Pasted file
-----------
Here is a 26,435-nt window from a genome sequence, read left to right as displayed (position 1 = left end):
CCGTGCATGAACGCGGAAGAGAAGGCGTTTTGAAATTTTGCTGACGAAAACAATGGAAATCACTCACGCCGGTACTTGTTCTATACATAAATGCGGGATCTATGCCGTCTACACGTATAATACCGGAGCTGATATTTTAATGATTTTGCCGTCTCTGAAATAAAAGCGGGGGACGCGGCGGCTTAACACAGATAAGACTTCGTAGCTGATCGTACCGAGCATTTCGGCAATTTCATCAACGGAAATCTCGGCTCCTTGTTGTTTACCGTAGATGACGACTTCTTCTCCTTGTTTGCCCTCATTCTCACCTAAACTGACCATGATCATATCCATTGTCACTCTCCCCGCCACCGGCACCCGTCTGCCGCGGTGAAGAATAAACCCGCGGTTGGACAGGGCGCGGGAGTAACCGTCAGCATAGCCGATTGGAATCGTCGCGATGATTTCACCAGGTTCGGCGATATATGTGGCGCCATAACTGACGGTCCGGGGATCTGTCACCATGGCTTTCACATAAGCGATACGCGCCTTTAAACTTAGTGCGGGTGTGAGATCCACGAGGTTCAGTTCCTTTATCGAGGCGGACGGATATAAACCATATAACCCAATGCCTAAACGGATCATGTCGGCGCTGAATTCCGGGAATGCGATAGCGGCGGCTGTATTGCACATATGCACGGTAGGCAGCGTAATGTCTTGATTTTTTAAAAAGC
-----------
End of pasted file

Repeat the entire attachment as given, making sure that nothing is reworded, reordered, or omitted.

Here is a 26,435-nt window from a genome sequence, read left to right as displayed (position 1 = left end):
CCGTGCATGAACGCGGAAGAGAAGGCGTTTTGAAATTTTGCTGACGAAAACAATGGAAATCACTCACGCCGGTACTTGTTCTATACATAAATGCGGGATCTATGCCGTCTACACGTATAATACCGGAGCTGATATTTTAATGATTTTGCCGTCTCTGAAATAAAAGCGGGGGACGCGGCGGCTTAACACAGATAAGACTTCGTAGCTGATCGTACCGAGCATTTCGGCAATTTCATCAACGGAAATCTCGGCTCCTTGTTGTTTACCGTAGATGACGACTTCTTCTCCTTGTTTGCCCTCATTCTCACCTAAACTGACCATGATCATATCCATTGTCACTCTCCCCGCCACCGGCACCCGTCTGCCGCGGTGAAGAATAAACCCGCGGTTGGACAGGGCGCGGGAGTAACCGTCAGCATAGCCGATTGGAATCGTCGCGATGATTTCACCAGGTTCGGCGATATATGTGGCGCCATAACTGACGGTCCGGGGATCTGTCACCATGGCTTTCACATAAGCGATACGCGCCTTTAAACTTAGTGCGGGTGTGAGATCCACGAGGTTCAGTTCCTTTATCGAGGCGGACGGATATAAACCATATAACCCAATGCCTAAACGGATCATGTCGGCGCTGAATTCCGGGAATGCGATAGCGGCGGCTGTATTGCACATATGCACGGTAGGCAGCGTAATGTCTTGATTTTTTAAAAAGC